Search My Blog
 About Suresh

Suresh recently assumed the role of Chief Risk Officer and Managing Director, Advisory Services, of Kamakura Corporation where he heads, develops, and provides Enterprise Risk Management (ERM) and Basel III software and advisory consulting services to its clients worldwide.

 Contact Us

Kamakura Corporation
2222 Kalakaua Avenue

Suite 1400
Honolulu HI 96815

Phone: 808.791.9888
Fax: 808.791.9898

Americas, Canada
James McKeon
Director of USA Business Solutions
Phone: 215.932.0312

Andrew Zippan
Director, North America (Canada)
Phone: 647.405.0895

Asia, Pacific
Clement Ooi
Managing Director, ASPAC
Phone: +65.6818.6336

Austrailia, New Zealand
Andrew Cowton
Managing Director
Phone: +61.3.9563.6082

Europe, Middle East, Africa
Jim Moloney
Managing Director, EMEA
Phone: +

Visit Us

Linked In Twitter Seeking Alpha
Careers at Kamakura
Technical Business Consultant – ASPAC
Asia Pacific Region

Business Consultant – ASPAC
Asia Pacific Region


Kamakura Risk Manager Data Expert
Europe, North America, Asia & Australia

Client Relationship Managers

North America


 Suresh Sankaran's Blog

Donald R. van Deventer and Suresh Sankaran
April 25, 2016

The International Financial Reporting Standard (“IFRS”) 9 and the Financial Accounting Standard Board’s (“FASB”) Current Expected Credit Loss (“CECL”) model significantly raise the accuracy bar for valuation and credit risk analytics for all organizations who report under their aegis.

Read More »

Sahaviriya Steel, founded in 1990, is not new to defaults. The group was among Thailand's biggest bad debtors during the Asian financial crisis almost two decades ago, and in 1999 recovered from insolvency as part of a 21-billion-baht debt restructuring programme. Siam Commercial Bank was one of the lead lenders at that time.

The company came to control the Teesside steel plant after purchasing it from India's Tata Steel Ltd in 2011. Even at that time, the plant was losing money. The Viriyaprapaikit family's other companies have included property developer Sahaviriya City Plc and a predecessor company to computer distributor SVOA Plc. Both defaulted on their debt during the Asian financial crisis.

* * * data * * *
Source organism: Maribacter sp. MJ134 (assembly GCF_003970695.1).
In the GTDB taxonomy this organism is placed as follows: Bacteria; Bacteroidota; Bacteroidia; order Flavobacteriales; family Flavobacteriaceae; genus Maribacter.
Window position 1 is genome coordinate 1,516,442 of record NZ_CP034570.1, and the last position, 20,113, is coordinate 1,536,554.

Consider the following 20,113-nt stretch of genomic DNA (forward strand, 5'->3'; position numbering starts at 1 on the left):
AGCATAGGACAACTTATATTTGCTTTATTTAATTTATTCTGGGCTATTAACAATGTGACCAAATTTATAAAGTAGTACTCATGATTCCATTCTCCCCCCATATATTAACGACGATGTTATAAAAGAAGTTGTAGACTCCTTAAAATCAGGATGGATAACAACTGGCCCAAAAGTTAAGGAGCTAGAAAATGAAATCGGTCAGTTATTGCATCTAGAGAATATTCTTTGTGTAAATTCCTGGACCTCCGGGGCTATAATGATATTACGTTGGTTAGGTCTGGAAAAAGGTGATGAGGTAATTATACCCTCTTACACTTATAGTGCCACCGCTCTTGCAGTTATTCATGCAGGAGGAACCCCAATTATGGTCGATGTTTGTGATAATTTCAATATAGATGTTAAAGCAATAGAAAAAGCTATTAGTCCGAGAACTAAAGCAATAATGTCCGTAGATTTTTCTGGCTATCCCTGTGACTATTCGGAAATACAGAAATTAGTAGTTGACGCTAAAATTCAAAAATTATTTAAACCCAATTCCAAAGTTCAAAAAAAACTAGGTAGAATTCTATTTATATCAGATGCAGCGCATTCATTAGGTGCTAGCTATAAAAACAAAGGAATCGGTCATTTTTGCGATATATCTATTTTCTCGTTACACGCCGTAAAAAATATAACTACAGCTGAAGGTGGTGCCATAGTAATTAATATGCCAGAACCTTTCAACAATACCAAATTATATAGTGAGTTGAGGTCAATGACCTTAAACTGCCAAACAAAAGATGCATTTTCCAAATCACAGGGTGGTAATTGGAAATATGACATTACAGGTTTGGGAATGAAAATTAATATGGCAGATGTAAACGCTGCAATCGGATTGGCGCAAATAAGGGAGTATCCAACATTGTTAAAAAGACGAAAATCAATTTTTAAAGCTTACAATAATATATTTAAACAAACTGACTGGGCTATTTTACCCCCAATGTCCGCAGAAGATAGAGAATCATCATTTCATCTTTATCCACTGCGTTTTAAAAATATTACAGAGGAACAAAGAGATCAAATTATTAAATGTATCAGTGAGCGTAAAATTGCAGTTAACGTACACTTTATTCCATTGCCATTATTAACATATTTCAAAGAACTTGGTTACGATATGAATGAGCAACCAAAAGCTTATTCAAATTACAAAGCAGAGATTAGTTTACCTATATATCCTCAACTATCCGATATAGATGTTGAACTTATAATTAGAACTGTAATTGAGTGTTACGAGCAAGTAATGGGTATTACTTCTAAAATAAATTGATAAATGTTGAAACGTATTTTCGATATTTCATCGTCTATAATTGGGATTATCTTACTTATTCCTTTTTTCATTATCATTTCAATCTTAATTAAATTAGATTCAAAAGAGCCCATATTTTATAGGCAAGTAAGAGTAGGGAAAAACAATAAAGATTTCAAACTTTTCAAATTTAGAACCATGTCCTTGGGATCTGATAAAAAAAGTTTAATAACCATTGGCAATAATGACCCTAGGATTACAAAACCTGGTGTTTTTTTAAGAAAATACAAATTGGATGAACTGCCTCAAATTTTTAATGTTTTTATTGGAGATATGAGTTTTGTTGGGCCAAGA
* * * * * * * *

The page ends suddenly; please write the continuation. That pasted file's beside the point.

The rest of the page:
Read More »

For long, it was suspected that without access to INTEX or TREPP, it would be next to impossible to model securitized assets. It has been argued that these assets are fungible and therefore not easy to model on a transaction basis in any risk management solution, and the standard modelling techniques outlined take into consideration the links that INTEX or TREPP offer on cashflow pools and waterfalls. The conventional modeling approach to the valuation of securitized assets has taken on a simplistic hue, in that a link to a provider of standard asset-backed security information is enough to provide a valuation framework that would be largely accepted, but this comes at a distinct cost:

Read More »

Traditionally, liquidity has been defined as:

  • A Russian problem;
  • An Asian problem;
  • Someone else’s problem;
  • A broker’s problem;
  • Not something to worry about since it is guaranteed by the Central Bank; or,
  • All of the above.

Even the Bard has commented on liquidity with the rather pithy ‘put money in thy purse’!

The fact is that most of us are in agreement that liquidity is an important risk element but it is also indisputable that we probably spend less time thinking about it than any other risk category. From an enterprise wide risk management point of view, the need for the integration of liquidity, market and credit risk was recognised after the Russian crisis (August 1998) and the “flight to quality" that followed.

Read More »

Liquidity risk led an unremarkable existence up until 2007-8, when suddenly, regulatory hell broke loose on it. From being a risk that no one talked about, it became the most regulated over a period of 4-5 years. What changed?

Every financial institution collapse added to the mystique of liquidity risk; experts opined, ‘alas, that organisation did not have adequate liquidity to foot expenses’, and this added to the furore surrounding the lack of regulation around liquidity risk.

A risk that was measured through prosaic ratios like loans to deposits is now being subject to haircuts, 3-notch downgrades, run on deposits, concentration of funding and so on. How did this come about?

The answer to both questions lies in the fact that there is now a belated acceptance to the fact that the end product of every other risk in the marketplace in financial terms is a lack of liquidity.

Read More »

«previous next»